I think one thing with Facebook Platform we can now be sure of is that while Facebook continues to increase usefulness of their platform on the web, their own website’s platform on is slowly being removed, piece by piece.  If this is the case I really wish they would put that on their roadmap.  As for the custom Publisher – this developer is drastically effected by its removal.

Twitter Announces Live Social Graph Streams

In a Keynote at Chirp by Ryan Sarver, Project Manager over the Twitter API, he announced a new, full API around live content streaming that just saved me thousands.  The new API enables a real-time layer around not just Tweets and search that they’ve enabled in the past, but now direct messages, follows, favorites, and retweets.  As users follow, direct message, or favorite, developers will now be able to pull these actions for each user in real time.

One of the biggest headaches of my own on SocialToo has been the need to constantly poll for new follows and unfollows.  Each request requires an entire snapshot of the user’s friends and followers, and with Twitter’s current structure, can take minutes up to even a half hour or more to pull an entire snapshot of a user’s list of friends.  This takes bandwidth, takes time, and costs money on both the developer’s servers and on Twitter’s end.

The new API will enable one request per follow, one request per DM, and the great thing about it is all of it happens as the user clicks “follow”, as the user sends the DM, and the User benefits from a real-time, live update on new follows and DMs on sites like  So, assuming developers are given access soon, you will soon be able to have real-time updates on new followers and unfollowers, as well as new, filtered DMs on sites like (if you haven’t signed up go sign up today!).

I’m excited for this new announcement, and it’s something I’ve been asking the Twitter API team for awhile now.  It’s good to see Twitter finally getting the capacity to work on these requests.  I hope to continue to see work on developers’ needs like this.

SocialToo is Proud to Launch With OneForty’s New App Store

Oneforty_logoIn an unprecedented move, Laura Fitton’s launched their own app store for Twitter today, enabling Twitter developers to finally have a platform to sell and promote their apps in a single location, to a large audience.  The company, with apps that you can purchase for Twitter, will become like iTunes or even Amazon, in enabling developers to sell, and Twitter app seekers to find and purchase, in a virtual Twitter marketplace.  My startup, SocialToo, is proud to be one of the companies launching with OneForty in this effort.

We know with the launch of the iTunes app store that bringing developers to a single location that others can search, find, and purchase apps, has proven to be a lucrative business for developers.  This launch will make Twitter itself a similar breeding ground for new entrepreneurial ideas and business opportunities that were previously not thought of.  The completion of an app store is the icing on the already baking Twitter ecosystem cake that should seal the deal for many entrepreneurs and developers in why they should write Twitter apps.

What can you purchase from SocialToo?

Until now you have already been able to purchase several features on the SocialToo website – those include the ability to unfollow everyone you’ve followed on Twitter at once, catching up those who followed you before joining SocialToo that you want to follow back, along with a powerful daily e-mail that includes stats as to who followed you and stopped following you the previous day on Twitter.  In fact, we just announced an affiliate program which enables anyone with a Twitter account to gain a cut of the revenues just by sharing with their friends on Twitter!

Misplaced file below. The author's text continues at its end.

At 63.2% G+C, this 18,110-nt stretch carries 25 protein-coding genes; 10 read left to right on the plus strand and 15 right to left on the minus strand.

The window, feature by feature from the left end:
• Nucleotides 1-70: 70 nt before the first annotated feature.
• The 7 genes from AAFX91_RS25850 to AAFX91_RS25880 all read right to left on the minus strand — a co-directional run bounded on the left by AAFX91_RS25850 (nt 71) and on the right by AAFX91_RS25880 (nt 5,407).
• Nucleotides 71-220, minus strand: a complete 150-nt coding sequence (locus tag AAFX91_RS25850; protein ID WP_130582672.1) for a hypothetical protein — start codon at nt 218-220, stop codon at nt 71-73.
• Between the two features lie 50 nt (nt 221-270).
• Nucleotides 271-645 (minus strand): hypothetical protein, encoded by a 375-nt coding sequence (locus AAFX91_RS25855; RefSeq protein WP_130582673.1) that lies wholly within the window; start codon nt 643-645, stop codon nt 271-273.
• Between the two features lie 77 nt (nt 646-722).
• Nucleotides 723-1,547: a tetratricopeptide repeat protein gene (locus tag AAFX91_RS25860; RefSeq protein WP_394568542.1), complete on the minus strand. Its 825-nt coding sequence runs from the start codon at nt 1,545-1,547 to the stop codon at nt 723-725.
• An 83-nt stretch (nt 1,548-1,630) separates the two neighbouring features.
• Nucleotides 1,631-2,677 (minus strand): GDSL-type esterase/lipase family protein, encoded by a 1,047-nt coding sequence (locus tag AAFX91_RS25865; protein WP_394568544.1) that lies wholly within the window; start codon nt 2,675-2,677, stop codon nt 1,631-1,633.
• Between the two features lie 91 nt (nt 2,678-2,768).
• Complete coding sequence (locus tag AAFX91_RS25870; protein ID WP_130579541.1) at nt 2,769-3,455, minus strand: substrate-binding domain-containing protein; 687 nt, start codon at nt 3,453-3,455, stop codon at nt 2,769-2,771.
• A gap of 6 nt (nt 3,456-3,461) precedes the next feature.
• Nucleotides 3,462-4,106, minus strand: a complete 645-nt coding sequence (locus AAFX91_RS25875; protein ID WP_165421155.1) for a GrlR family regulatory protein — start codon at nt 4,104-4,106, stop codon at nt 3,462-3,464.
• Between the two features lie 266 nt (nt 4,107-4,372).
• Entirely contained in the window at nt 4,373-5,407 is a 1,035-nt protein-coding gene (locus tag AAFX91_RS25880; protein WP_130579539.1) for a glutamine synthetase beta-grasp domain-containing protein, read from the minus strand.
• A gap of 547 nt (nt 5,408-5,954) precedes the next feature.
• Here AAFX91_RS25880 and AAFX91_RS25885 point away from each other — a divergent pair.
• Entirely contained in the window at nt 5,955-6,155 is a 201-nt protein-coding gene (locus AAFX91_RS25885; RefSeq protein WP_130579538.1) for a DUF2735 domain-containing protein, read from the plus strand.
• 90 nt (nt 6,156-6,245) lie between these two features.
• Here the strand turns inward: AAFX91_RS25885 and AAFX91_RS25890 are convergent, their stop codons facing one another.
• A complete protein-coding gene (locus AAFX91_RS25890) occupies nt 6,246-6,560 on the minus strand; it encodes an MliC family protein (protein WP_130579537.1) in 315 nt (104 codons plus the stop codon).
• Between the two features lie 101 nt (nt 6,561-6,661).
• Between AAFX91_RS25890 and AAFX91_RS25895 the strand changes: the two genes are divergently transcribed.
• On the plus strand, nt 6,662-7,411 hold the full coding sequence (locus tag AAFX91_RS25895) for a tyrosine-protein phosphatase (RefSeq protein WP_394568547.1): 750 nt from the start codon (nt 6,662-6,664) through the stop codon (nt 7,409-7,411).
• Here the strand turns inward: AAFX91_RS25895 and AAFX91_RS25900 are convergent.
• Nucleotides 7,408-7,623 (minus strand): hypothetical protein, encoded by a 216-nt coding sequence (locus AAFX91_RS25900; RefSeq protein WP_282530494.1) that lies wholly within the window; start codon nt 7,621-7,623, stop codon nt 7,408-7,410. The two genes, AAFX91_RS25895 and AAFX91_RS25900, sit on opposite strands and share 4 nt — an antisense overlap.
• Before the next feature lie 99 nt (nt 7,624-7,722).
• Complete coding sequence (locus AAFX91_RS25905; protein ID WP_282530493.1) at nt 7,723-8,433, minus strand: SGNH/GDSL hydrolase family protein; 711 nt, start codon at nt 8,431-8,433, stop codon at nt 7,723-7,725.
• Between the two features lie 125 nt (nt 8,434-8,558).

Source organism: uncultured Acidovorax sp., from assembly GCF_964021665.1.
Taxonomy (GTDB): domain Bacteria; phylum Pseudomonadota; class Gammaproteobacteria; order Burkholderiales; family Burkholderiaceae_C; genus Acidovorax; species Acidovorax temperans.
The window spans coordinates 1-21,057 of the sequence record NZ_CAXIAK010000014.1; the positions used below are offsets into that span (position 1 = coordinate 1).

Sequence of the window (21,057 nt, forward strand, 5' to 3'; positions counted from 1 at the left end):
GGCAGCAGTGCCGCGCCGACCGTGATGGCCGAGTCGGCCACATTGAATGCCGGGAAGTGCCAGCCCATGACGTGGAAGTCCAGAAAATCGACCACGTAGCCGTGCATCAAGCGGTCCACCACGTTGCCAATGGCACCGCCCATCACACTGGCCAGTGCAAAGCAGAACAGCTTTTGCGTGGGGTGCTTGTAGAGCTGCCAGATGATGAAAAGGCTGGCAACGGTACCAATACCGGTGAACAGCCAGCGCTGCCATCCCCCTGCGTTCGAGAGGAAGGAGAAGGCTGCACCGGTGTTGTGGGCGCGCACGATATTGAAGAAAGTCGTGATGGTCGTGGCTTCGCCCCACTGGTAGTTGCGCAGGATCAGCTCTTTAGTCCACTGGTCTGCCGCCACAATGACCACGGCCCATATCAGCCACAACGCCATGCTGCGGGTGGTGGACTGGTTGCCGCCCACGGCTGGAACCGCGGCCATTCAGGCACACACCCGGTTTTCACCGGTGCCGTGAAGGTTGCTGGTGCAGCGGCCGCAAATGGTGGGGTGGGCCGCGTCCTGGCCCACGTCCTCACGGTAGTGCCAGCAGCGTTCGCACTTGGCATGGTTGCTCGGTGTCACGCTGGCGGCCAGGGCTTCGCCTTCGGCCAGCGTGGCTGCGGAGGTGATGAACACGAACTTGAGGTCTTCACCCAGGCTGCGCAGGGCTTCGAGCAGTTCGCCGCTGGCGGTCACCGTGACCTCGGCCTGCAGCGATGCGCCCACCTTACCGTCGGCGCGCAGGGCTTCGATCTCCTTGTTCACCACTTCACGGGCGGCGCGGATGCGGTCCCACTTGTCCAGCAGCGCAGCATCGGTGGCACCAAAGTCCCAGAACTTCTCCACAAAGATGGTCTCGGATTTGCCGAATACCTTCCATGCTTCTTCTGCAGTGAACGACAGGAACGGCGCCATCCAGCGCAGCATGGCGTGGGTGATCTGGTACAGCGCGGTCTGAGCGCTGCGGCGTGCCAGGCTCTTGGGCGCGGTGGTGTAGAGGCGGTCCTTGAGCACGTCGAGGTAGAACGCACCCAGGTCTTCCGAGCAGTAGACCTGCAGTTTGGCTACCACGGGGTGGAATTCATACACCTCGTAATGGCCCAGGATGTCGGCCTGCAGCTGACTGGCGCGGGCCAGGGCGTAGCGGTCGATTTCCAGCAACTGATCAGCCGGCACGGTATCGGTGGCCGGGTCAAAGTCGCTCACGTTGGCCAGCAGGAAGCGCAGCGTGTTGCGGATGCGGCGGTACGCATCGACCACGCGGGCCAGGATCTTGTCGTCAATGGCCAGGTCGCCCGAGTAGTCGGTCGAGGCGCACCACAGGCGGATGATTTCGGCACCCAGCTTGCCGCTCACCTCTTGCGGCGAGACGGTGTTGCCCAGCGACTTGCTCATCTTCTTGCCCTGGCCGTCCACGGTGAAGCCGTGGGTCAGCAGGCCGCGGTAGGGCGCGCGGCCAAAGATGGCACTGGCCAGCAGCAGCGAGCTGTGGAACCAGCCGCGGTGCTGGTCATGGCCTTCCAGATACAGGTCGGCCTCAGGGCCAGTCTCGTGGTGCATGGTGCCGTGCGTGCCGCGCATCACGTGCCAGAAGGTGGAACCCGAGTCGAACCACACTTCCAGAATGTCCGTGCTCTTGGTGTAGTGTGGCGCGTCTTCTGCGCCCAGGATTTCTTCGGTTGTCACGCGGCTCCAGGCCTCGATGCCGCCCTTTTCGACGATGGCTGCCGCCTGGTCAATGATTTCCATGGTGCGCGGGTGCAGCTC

With today’s launch with OneForty, we are starting by allowing users to purchase our daily stats e-mail that sends you a digest of who followed you and who stopped following you the previous day on Twitter.  Because our current services are one-time for life, it gives us a unique opportunity to offer one-time purchases like this on 3rd party sites like OneForty.  The specific stats e-mail we’re offering on OneForty sells for just $20, and you get it for life.  In fact, because you’ve already given your e-mail address to OneForty, once you’ve purchased, you don’t even have to ever visit (although we always appreciate the visit!) – you’ll start receiving stats e-mails the very next day.

I’m excited for this new development.  OneForty has already proven to be one of the best ways to find apps in the Twitter ecosystem.  It can only get better now as developers are able to now start monetizing their offerings through the directory.

So if you get a chance, go on over to OneForty and try out the SocialToo stats e-mail.  Be sure to leave us a review!  This is an incredible opportunity I’m proud to be a part of.

Come Learn About SocialToo At LaunchUp - Your Companion to the Social WebI’m opening the books tonight on my company, SocialToo.  I’ll be presenting tonight at Launchup, an event compared to be a “community barn raising for entrepreneurs”.  The event happens every couple months and has featured such Utah companies as TodaysMama (whom I am an Advisor) and Entice Labs.  The idea is to allow each company a short time to present (I have 7 minutes), expose themselves in as transparent a manner as possible, then let the community ask questions and provide advice and help in helping that business grow.